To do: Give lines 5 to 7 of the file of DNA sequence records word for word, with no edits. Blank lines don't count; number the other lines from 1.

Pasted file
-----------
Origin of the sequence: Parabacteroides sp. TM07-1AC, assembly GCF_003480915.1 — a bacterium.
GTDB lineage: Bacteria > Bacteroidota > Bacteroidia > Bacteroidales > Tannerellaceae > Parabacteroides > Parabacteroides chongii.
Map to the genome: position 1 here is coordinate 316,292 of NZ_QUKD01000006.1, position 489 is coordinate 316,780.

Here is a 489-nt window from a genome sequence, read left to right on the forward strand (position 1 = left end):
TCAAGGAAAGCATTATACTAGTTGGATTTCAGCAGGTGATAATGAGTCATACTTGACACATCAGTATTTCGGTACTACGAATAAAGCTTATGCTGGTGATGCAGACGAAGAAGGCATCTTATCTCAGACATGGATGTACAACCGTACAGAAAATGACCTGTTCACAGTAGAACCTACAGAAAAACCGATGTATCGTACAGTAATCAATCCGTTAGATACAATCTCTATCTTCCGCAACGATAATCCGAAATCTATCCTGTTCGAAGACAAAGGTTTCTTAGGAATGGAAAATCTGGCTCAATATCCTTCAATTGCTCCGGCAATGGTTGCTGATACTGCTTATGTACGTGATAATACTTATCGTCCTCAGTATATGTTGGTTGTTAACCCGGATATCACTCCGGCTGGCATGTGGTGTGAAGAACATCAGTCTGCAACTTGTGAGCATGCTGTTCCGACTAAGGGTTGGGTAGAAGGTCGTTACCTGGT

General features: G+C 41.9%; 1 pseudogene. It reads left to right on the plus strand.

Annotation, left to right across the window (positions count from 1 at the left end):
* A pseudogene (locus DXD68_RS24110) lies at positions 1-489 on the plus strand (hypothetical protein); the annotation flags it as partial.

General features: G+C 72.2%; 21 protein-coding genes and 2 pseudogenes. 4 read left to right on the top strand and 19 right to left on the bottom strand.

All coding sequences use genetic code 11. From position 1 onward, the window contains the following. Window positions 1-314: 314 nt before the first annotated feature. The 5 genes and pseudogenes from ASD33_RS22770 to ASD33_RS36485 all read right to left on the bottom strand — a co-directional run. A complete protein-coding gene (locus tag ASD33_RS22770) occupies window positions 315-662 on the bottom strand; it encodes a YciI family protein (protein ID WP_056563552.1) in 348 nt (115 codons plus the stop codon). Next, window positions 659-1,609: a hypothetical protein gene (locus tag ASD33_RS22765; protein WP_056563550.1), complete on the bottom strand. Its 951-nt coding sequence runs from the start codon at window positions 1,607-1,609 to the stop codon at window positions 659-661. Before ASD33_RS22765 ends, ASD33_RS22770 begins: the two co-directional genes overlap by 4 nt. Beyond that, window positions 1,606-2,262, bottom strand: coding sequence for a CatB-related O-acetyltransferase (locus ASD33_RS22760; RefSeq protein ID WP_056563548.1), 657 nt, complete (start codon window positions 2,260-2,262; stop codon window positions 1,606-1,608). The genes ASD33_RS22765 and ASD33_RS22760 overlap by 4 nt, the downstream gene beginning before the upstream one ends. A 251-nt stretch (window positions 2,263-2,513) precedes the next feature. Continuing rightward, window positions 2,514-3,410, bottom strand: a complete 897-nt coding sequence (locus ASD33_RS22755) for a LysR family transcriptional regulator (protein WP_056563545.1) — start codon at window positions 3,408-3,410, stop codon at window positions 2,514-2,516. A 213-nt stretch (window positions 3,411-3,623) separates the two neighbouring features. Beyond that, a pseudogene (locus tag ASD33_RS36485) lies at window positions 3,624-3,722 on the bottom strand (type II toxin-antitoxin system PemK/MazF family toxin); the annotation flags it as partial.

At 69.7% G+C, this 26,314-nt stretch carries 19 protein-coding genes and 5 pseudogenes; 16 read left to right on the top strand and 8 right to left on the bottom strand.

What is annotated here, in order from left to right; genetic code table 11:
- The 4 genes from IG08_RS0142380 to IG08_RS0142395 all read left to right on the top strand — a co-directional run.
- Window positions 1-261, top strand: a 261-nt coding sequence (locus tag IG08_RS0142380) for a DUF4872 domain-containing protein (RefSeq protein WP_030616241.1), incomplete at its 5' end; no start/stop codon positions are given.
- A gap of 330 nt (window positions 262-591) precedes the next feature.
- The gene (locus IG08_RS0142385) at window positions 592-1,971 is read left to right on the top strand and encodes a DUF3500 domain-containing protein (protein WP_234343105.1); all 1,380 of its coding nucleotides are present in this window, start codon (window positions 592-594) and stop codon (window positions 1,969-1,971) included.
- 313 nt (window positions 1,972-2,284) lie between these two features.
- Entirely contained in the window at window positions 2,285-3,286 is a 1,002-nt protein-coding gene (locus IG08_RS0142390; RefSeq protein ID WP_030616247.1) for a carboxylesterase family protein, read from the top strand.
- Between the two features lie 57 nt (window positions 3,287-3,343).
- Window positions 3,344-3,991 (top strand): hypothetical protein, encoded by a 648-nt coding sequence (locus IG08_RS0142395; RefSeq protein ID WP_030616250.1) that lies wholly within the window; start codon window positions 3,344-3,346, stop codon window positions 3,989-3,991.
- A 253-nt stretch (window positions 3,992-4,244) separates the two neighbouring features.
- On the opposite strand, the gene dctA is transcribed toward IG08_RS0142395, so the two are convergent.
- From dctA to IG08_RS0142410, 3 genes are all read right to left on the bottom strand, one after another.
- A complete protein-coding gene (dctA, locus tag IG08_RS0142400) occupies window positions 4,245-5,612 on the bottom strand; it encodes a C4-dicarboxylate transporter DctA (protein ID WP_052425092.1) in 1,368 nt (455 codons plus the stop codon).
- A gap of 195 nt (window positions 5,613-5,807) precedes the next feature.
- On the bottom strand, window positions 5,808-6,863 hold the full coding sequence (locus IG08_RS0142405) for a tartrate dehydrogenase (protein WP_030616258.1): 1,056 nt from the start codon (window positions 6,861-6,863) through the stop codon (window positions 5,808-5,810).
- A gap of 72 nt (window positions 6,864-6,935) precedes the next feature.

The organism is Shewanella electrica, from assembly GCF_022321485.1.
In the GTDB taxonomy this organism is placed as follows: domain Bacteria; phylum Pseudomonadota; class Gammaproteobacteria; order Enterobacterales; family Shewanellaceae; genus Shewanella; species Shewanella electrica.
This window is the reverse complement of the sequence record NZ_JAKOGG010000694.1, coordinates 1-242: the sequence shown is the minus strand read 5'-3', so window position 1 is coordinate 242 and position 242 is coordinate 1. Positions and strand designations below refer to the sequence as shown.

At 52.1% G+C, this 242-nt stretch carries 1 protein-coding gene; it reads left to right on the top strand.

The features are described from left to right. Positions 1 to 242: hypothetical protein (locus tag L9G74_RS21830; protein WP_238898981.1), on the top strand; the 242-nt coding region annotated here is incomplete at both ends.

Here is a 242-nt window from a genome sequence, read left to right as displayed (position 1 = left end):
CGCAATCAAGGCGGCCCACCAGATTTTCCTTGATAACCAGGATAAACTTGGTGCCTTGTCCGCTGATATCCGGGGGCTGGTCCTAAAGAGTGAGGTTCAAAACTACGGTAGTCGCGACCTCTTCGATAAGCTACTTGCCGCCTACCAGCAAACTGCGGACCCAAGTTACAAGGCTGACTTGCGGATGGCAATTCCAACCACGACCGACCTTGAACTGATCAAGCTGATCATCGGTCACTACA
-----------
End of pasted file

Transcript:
TCAAGGAAAGCATTATACTAGTTGGATTTCAGCAGGTGATAATGAGTCATACTTGACACATCAGTATTTCGGTACTACGAATAAAGCTTATGCTGGTGATGCAGACGAAGAAGGCATCTTATCTCAGACATGGATGTACAACCGTACAGAAAATGACCTGTTCACAGTAGAACCTACAGAAAAACCGATGTATCGTACAGTAATCAATCCGTTAGATACAATCTCTATCTTCCGCAACGATAATCCGAAATCTATCCTGTTCGAAGACAAAGGTTTCTTAGGAATGGAAAATCTGGCTCAATATCCTTCAATTGCTCCGGCAATGGTTGCTGATACTGCTTATGTACGTGATAATACTTATCGTCCTCAGTATATGTTGGTTGTTAACCCGGATATCACTCCGGCTGGCATGTGGTGTGAAGAACATCAGTCTGCAACTTGTGAGCATGCTGTTCCGACTAAGGGTTGGGTAGAAGGTCGTTACCTGGT

General features: G+C 41.9%; 1 pseudogene. It reads left to right on the plus strand.

Annotation, left to right across the window (positions count from 1 at the left end):